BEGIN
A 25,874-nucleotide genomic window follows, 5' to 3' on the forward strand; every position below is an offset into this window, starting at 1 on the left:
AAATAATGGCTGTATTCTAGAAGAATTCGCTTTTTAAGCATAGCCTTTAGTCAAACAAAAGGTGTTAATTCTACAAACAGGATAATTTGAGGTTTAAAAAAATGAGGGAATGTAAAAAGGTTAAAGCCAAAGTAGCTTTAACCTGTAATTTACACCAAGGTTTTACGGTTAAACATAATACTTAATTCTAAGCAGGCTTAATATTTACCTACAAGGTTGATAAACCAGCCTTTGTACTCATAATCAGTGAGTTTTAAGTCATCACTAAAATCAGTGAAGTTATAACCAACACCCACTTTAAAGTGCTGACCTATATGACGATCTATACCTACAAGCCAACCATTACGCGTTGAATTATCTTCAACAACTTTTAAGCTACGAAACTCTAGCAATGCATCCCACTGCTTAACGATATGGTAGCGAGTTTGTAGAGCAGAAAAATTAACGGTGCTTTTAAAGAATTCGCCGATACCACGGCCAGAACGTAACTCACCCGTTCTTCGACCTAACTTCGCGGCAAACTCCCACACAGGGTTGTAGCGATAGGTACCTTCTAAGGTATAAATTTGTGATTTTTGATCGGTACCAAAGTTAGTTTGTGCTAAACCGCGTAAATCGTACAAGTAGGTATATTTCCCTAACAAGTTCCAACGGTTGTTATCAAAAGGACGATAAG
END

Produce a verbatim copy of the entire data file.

A 25,874-nucleotide genomic window follows, 5' to 3' on the forward strand; every position below is an offset into this window, starting at 1 on the left:
AAATAATGGCTGTATTCTAGAAGAATTCGCTTTTTAAGCATAGCCTTTAGTCAAACAAAAGGTGTTAATTCTACAAACAGGATAATTTGAGGTTTAAAAAAATGAGGGAATGTAAAAAGGTTAAAGCCAAAGTAGCTTTAACCTGTAATTTACACCAAGGTTTTACGGTTAAACATAATACTTAATTCTAAGCAGGCTTAATATTTACCTACAAGGTTGATAAACCAGCCTTTGTACTCATAATCAGTGAGTTTTAAGTCATCACTAAAATCAGTGAAGTTATAACCAACACCCACTTTAAAGTGCTGACCTATATGACGATCTATACCTACAAGCCAACCATTACGCGTTGAATTATCTTCAACAACTTTTAAGCTACGAAACTCTAGCAATGCATCCCACTGCTTAACGATATGGTAGCGAGTTTGTAGAGCAGAAAAATTAACGGTGCTTTTAAAGAATTCGCCGATACCACGGCCAGAACGTAACTCACCCGTTCTTCGACCTAACTTCGCGGCAAACTCCCACACAGGGTTGTAGCGATAGGTACCTTCTAAGGTATAAATTTGTGATTTTTGATCGGTACCAAAGTTAGTTTGTGCTAAACCGCGTAAATCGTACAAGTAGGTATATTTCCCTAACAAGTTCCAACGGTTGTTATCAAAAGGACGATAAG